Tuesday, February 19, 2008

Northern Rock nationalisation v the Tory "alternative" - spot the difference

The Conservatives know all about nationalising banks. As Bloomberg reminds us, the last bank nationalisation was when, in 1984, Maggie Thatcher bought Johnson Matthey PLC's lending operation for £1. And in 1994 the Tories rescued Slater Walker Securities by advancing about 70 million pounds.

Small beer compared with Northern Rock, yes. But these couple of examples of the Tories helping out private financial operations with public support indicate that "nationalisation" in an emergency has not been anathema to the Tory party in the past.

So why are they talking about "nationalisation" now as if it is the Black Death?

They are trying to make out that Labour is returning to the days of British Leyland and nationalised electricity, coal, water etc etc. Of course, it is not a return to those days. It is a temporary nationalisation which allows the business to continue trading.

The Tories are trying to paint this as Brown's Black Wednesday. To an extent it is. But I think they are over-doing it. They protesteth a tad too much. They are accusing Brown and Darling of "delay and dither" but they themselves seem to be majoring on wisdom after the event.

They call for Darling's resignation. But the only person in a secure enough position to call for his resignation is Vince Cable. He's actually got the thing right all the way through.

The Tory alternative to nationalisation is "Bank of England reconstruction" or "public administration". One of the arguments they use for this method is that it would not allow Northern Rock to be unfairly competitive. Nonsense. As of today, Northern Rock won't be able to be unfairly competitive under EU rules anyway. So that is a completely void argument.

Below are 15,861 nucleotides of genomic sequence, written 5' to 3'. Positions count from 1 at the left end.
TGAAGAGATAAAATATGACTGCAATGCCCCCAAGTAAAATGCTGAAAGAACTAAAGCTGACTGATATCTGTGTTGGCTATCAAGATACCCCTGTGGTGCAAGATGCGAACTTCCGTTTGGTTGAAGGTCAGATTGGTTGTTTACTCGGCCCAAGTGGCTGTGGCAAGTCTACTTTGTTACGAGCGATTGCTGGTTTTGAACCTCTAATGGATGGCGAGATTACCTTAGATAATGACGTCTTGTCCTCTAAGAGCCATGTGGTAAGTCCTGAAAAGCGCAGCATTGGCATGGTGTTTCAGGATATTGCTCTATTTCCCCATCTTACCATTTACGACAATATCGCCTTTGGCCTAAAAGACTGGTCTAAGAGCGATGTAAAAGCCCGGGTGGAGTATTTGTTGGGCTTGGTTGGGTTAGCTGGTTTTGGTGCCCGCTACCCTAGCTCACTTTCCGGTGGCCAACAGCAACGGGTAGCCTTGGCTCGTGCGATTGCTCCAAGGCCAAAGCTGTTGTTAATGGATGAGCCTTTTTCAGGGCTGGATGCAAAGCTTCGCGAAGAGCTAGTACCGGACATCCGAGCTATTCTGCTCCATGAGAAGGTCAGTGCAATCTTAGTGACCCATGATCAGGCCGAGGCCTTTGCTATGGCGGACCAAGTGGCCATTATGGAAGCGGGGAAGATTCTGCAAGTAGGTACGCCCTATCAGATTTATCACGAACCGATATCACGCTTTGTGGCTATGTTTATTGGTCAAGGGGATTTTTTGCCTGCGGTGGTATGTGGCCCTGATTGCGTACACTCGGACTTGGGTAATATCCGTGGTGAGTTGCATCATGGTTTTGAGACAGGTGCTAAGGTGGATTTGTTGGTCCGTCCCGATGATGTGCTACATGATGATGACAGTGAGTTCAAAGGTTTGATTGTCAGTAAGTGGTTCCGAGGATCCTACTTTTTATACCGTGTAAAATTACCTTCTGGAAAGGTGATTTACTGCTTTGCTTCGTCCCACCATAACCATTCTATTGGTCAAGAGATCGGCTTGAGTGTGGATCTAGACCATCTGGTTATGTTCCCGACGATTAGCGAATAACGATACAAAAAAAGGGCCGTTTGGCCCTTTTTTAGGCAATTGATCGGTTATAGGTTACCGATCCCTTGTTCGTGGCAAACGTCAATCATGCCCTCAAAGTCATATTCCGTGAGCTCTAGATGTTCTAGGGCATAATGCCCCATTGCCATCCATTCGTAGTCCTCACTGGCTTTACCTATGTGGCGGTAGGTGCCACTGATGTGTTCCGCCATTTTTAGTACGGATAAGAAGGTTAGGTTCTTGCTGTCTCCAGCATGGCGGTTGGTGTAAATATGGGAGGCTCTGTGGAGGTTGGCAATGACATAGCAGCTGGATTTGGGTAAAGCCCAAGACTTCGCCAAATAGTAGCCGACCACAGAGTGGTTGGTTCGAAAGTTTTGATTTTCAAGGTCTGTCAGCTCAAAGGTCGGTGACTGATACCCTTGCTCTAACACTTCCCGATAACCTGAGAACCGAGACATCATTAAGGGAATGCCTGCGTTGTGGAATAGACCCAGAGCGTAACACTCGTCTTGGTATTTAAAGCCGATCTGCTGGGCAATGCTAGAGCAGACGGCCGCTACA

Let us look at the definition of the "administration" (from http://www.bized.co.uk/) which the Tories advocate:

Administration. An application to a court by the company to suspend the requirement to pay creditors for a period of time. During this period of time, the company will be administered by an IP (Insolvency Practitioner) and it will be their job to either find a new buyer for the business or parts of the business, negotiate with the creditors to restructure the debts or oversee the liquidation of the assets to pay off creditors. Going into administration gives the firm some breathing space to help deal with its problems and can result in the firm surviving albeit probably in some different form than before it went into administration.

The first thing to note is that a company usually applies for administration of itself. Not the government. And Northern Rock haven't done that and didn't seem to be about to.

The other thing is that administration, to a large extent, seems remarkably similar to nationalisation anyway. In fact, it's "spot the difference" time. The Bank of England is "wholly owned by the government". So putting Northern Rock into "public administration" (George Osborne's words) under the Bank of England is putting it, effectively, into public ownership albeit, perhaps, for a shorter period than the government's "temporary public ownership". But such an administration would seem to have the disadvantage of effectively throwing in the towel as far as Northern Rock continuing as an effective viable company.

So goodness knows what the difference is between Labour's "nationalisation" and the Tories "public administration". It is very difficult to put a fag paper between them. If anything, the Tory plan seems marginally worse because it would effectively be surrendering the battle to continue Northern Rock as a going concern in more or less the same form as it is today. At least under the Labour plan there is a competent commercial manager in place who will attempt to run the bank on a commercial footing. The Bank of England public administration plan would have something of a winding up/selling off operation about it.

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